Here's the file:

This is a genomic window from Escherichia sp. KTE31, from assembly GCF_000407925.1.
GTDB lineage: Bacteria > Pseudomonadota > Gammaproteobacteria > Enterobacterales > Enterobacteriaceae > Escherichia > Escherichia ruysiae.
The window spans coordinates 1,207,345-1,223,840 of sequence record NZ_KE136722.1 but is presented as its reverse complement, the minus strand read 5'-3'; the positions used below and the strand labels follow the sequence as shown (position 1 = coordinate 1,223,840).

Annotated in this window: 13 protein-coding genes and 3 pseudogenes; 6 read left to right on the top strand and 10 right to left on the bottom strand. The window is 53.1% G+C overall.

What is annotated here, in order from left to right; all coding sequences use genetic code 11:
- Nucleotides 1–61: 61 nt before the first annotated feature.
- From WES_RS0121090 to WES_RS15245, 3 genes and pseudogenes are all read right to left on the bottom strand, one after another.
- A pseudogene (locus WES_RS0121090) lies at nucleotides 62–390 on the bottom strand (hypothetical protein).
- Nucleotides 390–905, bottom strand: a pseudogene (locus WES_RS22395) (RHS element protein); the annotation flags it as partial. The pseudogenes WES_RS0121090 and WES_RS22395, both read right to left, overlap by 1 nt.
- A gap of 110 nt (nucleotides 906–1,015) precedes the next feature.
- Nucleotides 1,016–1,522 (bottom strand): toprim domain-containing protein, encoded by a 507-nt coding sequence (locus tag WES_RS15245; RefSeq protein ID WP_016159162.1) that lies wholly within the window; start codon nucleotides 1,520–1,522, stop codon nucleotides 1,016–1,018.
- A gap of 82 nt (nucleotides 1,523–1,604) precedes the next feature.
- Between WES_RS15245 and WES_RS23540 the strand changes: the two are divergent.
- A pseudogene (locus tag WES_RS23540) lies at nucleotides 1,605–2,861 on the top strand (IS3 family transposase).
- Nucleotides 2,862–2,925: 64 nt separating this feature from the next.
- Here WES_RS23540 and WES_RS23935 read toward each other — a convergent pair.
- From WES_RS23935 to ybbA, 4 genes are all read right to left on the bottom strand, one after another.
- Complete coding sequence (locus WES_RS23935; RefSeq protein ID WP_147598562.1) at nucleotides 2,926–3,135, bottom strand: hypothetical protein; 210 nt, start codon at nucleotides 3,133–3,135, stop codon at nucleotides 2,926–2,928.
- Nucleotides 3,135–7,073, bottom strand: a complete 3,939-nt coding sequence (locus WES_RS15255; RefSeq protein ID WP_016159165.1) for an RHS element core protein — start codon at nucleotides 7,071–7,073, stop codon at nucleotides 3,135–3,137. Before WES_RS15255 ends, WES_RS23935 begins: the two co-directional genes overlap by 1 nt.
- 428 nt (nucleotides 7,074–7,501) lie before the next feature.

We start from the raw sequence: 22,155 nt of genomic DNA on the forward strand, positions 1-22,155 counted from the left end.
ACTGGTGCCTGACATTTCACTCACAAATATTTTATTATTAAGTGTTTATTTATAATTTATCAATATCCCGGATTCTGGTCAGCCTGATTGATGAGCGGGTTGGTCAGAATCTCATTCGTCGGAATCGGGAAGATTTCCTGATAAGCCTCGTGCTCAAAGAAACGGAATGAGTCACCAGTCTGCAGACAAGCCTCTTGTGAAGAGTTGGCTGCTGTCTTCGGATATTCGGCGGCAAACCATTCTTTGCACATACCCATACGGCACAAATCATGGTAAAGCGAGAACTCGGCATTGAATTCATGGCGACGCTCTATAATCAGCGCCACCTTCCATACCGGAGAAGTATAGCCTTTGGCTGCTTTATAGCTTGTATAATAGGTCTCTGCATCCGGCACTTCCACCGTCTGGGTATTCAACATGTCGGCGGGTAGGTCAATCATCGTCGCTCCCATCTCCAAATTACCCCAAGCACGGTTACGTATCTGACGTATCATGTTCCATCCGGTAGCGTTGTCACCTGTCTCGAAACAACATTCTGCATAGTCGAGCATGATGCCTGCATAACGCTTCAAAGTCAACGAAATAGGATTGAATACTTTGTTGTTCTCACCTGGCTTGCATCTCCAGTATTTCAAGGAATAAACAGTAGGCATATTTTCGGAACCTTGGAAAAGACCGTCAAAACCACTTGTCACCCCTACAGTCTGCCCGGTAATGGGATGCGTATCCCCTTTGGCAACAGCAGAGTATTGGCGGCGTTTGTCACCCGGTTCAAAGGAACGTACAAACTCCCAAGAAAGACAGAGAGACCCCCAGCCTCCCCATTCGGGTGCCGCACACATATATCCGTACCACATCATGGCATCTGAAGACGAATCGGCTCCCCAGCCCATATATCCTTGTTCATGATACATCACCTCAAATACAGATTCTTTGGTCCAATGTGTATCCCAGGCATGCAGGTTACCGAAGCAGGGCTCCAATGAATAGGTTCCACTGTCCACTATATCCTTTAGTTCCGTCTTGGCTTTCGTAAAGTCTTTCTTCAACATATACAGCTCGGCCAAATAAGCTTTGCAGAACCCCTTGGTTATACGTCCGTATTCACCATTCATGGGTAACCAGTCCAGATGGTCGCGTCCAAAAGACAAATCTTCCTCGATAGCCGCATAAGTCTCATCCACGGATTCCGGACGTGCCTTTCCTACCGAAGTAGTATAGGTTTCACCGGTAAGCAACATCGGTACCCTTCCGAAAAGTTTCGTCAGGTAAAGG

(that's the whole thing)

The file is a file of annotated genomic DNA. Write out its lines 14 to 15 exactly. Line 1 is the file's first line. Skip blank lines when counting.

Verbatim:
- A pseudogene (locus tag WES_RS23540) lies at nucleotides 1,605–2,861 on the top strand (IS3 family transposase).
- Nucleotides 2,862–2,925: 64 nt separating this feature from the next.